The Polish parliament has overwhelmingly rejected a proposal which sought to outlaw all cases of abortion.
The vote comes after mass protests were held across major cities in Poland on Monday, objecting to the measure.
The bill was returned to parliament for a full floor vote on Thursday, where it was defeated by a margin of 352-58.
The proposal set out plans for terminations to be outlawed even in cases of rape, with prison terms for women who ended a pregnancy.
The draft bill would have tightened Poland’s abortion regulations, already among the strictest in Europe, by eliminating exceptions for rape and for fatal fetal abnormalities, and by narrowing an exception for saving the life of a mother to cases where a pregnant woman is in "immediate" fatal danger
Deputy Prime Minister Jaroslaw Gowin yesterday told Polish media that the 'Black Monday' protests "gave us food for thought and taught us humility".
The proposed changes were initially brought to parliament as a citizens’ initiative, rather than being introduced by any particular party. The initiative was backed by 450,000 signatures and heavily supported by the Catholic Church.
The draft bill would have tightened Poland’s abortion regulations, already among the strictest in Europe, by eliminating exceptions for rape and for fatal foetal abnormalities, and by narrowing an exception for saving the life of a mother to cases where a pregnant woman is in "immediate" fatal danger.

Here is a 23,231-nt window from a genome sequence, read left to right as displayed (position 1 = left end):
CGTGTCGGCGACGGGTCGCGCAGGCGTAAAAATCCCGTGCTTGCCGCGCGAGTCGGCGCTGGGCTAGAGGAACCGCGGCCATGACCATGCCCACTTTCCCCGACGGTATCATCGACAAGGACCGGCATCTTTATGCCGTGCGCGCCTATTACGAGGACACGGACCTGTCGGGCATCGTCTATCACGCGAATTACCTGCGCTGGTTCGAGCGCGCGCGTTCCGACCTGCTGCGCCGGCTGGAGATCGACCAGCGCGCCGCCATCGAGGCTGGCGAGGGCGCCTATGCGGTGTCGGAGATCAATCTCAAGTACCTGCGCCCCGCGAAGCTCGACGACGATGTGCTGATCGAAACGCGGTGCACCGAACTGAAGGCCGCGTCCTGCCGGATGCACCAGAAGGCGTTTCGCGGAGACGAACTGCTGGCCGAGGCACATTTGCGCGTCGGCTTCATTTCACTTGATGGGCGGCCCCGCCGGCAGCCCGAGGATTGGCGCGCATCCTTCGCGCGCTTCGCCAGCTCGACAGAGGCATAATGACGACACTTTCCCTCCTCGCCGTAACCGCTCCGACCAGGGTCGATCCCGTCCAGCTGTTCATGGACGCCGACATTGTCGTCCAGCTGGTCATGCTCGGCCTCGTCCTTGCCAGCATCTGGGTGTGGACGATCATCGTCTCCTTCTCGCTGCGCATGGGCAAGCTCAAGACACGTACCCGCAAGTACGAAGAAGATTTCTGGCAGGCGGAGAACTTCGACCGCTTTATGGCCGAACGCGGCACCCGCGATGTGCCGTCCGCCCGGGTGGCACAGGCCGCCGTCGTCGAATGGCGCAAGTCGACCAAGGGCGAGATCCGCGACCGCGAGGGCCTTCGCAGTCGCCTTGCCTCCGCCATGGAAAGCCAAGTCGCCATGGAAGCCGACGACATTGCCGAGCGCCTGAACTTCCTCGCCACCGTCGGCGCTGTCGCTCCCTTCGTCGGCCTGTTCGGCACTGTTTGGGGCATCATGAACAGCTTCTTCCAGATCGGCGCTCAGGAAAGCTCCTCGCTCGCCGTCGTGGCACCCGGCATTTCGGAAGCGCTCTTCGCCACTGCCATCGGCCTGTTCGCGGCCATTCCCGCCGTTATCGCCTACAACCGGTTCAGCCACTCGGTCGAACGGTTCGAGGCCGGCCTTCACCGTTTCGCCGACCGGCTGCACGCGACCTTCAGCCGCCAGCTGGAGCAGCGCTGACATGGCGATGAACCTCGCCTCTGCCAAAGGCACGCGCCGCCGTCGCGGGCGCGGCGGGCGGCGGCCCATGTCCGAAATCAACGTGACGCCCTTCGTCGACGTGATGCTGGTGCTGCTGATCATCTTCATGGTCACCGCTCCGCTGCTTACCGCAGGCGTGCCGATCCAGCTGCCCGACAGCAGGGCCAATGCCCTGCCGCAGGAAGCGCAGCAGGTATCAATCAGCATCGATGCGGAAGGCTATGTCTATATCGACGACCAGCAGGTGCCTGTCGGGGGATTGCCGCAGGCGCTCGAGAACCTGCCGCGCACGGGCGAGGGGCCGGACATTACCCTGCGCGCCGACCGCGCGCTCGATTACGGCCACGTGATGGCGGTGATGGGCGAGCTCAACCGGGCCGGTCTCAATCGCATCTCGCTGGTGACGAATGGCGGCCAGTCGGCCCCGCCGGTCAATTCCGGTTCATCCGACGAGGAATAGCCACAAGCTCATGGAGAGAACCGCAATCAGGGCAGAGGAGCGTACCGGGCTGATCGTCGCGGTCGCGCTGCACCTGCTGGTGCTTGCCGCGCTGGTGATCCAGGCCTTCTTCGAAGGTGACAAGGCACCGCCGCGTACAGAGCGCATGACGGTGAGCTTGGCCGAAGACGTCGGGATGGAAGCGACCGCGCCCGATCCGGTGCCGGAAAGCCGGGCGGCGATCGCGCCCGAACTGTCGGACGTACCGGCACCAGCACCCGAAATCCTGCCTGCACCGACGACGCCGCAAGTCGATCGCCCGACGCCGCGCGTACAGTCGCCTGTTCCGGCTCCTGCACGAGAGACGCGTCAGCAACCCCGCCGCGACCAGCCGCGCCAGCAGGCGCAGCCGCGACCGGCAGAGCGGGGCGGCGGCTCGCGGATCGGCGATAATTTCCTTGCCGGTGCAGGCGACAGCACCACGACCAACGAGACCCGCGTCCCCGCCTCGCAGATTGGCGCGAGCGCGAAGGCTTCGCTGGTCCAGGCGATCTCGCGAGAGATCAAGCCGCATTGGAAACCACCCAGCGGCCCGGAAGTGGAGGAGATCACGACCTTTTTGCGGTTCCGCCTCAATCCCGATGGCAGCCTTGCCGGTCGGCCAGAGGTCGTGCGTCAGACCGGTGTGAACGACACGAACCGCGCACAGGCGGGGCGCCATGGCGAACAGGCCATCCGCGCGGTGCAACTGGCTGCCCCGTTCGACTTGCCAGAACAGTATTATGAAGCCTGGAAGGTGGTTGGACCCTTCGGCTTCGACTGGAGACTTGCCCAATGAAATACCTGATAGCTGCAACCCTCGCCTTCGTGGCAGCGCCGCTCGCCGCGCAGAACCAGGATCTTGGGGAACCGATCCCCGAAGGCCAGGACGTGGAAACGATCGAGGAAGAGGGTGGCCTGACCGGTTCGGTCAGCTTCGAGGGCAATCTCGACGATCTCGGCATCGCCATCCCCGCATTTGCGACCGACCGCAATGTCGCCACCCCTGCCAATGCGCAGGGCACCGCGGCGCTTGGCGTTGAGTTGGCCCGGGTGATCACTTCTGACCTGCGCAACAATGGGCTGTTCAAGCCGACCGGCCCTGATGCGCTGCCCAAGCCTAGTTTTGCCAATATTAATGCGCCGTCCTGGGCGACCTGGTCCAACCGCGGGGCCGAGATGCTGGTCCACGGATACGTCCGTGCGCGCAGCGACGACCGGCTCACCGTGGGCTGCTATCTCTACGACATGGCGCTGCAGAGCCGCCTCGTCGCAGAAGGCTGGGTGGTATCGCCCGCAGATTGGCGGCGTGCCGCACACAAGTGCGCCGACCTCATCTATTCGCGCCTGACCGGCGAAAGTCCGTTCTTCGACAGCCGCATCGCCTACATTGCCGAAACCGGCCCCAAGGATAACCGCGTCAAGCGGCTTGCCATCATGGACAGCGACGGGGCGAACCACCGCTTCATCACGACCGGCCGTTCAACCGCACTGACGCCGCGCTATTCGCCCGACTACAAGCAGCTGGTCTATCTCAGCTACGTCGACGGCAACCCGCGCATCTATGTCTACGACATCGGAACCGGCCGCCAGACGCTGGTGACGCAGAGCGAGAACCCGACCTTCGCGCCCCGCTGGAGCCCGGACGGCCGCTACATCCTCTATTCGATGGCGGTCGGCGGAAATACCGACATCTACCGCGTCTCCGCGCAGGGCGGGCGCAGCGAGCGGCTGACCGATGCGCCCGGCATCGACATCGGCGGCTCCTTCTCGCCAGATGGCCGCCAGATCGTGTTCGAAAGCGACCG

Linda Kavanagh of the Abortion Rights Campaign in Ireland told Newstalk that the case with Poland shows that women's fight for choice is "never really over".
"These laws are trying to be brought in all the time," she said. "Currently, Poland's laws only allow for abortion in extraordinary circumstances like rape. That only covers half a per cent of the abortions women in Poland are having. It just shows how bringing in restrictive laws count for so few cases."
Niamh Ui Bhriain from The Life Institute said on the turnaround: "While the international media tried to make much of the Black Monday women's protest, the truth is that a far greater number - some 450,000 Poles - signed a petition to have the new law put before Parliament, and a firm majority of Poles support an abortion ban. I have no doubt pro-life activists will be successful in another petition".